Immediately after partaking of the first communion with Jesus, Luke’s account in chapter 22 records that the disciples then started bickering over who was the best disciple and should therefore take over the mantle of leadership. This head-shaking episode is another example of the difference between two Greek words translated as “know” in the New Testament.
Ginosko means to come to know through learning and study. It’s equivalent to gathering the data and noting the facts. Oida takes it a step further. It’s that a-ha moment when you finally see the point of all the learning. It’s when what you have gained in information now makes sense on a practical level. In our time, it’s the difference between knowing information and understanding it so you can apply it in your own life.
It’s a pretty safe bet to assume that even though Jesus had just finished teaching the disciples how to take communion and even what the elements symbolized (ginosko information), they did not yet understand the depth of meaning behind it and the power of communion in the lives of believers (oida understanding). This is why the New Testament writers so often encouraged believers to be in the Word and to practice the Word.
In John’s record of the Last Supper (chapter 13), we see another example of this critical distinction between ginosko and oida. After they had finished eating, Jesus gets up from the table, removes His outer garments, picks up a bowl of water, and grabs a towel. He begins to wash the disciples’ feet. This was a common chore completed by a lowly household servant because walking dirt roads left all sorts of dust and who knows what else on the feet of the guests.
This untimely gesture—long after they had entered the room and had already eaten—was meant to send a signal. In light of Luke’s account of the bickering disciples, we can see why Jesus thought it was necessary. The brash and impulsive Peter balks at the foot-washing idea. That is until Jesus tells him, “What I am doing you do not understand now, but you will know after this. If I do not wash you, you have no part with Me.” Now, of course, Peter wants Jesus to wash all of him!
As amusing as Peter can be at times, the point here is that Jesus used these two terms in His response to Peter. At that moment, the disciples didn’t get the purpose and significance of the object lesson in Jesus’ example of servant-leadership. But they would eventually come to oida-know the principle and practice it.
The Chronos Lesson: This distinction strikes at the heart of the matter of knowing and understanding the times. When Jesus introduced the signs of the times, His coming, and the rapture in the Olivet Discourse, He finished the informational part of the teaching and then used parables to drive hope the points He had made. He knew they wouldn’t get this paradigm shift right away.
So He gave them the essentials, knowing that the Holy Spirit would later be poured out upon them and would help them come to perceive and understand the significance of the information He had just shared. As with the foot-washing episode, they would come to grasp (oida knowing) and practice the principles involved. That is, that we can know and therefore see the Day of the Lord approaching.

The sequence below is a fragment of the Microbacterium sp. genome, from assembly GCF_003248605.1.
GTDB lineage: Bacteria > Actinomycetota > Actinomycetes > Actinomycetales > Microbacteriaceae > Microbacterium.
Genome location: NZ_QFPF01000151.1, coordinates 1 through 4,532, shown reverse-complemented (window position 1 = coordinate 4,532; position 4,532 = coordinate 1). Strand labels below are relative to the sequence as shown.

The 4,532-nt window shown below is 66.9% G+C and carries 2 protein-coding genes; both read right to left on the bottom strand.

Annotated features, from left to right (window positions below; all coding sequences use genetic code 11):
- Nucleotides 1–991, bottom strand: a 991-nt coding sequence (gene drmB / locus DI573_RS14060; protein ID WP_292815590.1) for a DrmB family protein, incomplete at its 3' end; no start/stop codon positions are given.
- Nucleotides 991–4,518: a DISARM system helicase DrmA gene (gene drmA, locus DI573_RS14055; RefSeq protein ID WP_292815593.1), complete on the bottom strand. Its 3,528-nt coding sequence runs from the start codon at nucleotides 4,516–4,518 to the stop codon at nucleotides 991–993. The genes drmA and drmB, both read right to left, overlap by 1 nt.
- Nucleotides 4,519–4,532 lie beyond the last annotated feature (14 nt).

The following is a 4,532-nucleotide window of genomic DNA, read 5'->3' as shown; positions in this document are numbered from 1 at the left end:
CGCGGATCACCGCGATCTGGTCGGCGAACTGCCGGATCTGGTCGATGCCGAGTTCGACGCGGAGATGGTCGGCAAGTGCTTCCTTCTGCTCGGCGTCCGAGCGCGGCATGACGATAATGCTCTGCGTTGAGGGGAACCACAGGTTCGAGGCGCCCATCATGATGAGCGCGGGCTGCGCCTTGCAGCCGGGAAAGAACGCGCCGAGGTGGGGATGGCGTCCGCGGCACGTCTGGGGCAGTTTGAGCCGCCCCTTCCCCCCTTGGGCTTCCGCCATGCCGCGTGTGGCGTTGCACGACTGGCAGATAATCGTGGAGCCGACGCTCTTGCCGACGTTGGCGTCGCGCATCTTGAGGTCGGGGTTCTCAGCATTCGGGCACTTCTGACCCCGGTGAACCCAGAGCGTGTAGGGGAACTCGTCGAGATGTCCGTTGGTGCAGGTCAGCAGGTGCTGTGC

In between the parables about looking for the kairos signs, Jesus added, “Watch therefore, for you know neither the day nor the hour in which the Son of Man is coming” (Mt 25:13). The word for know here is ginosko. In a sense, He was warning them that even though they didn’t fully grasp what was about to happen after the resurrection, they need not be troubled. All they have to do is watch for the kairos signs and note the chronos times revealed in the Scriptures.
Sadly, this statement and another statement Jesus made in the Olivet Discourse have been taken out of context and used to distort what Jesus taught about the signs of this age and His coming. People use the statement, “But of that day and hour no one knows, not even the angels of Heaven, but My Father only” (Matt. 24:36) to say that we cannot know when Jesus is returning, even though that is the point of His whole teaching!
In this case, readers violate the laws of grammar and separate the sentence—which begins with a conjunction or connecting word—from the sentence before it. The context is Jesus assuring His disciples that all the information He had just imparted to them about the signs of this age and His coming would indeed take place. “Assuredly, I say to you, this generation [of the Church Age] will by no means pass away till all these things take place. Heaven and earth will pass away, but My words will by no means pass away” (Matt. 24:34-35).
Notice that the day and hour issue in verse 36 is connected to verse 35 when the heavens and earth pass away, which happens at the end of the ages. At the end of the last and 7th great Day, God makes the new heavens and new earth in which there is no sin, sorrow, war, or death. It is when the final objective of Daniel’s divine to-do-list is fulfilled: eternal righteousness in the new earth!
If you’ve been following this blog, then you know this refers to the Perfect Day, the Day of God, which is an eternal Day like no other. No human can fathom what that future perfect eternity will be like. That is what is unknown, and not the Day of Christ’s return, which is the Day of the Lord. May you not only see the Day approaching but be ready for it!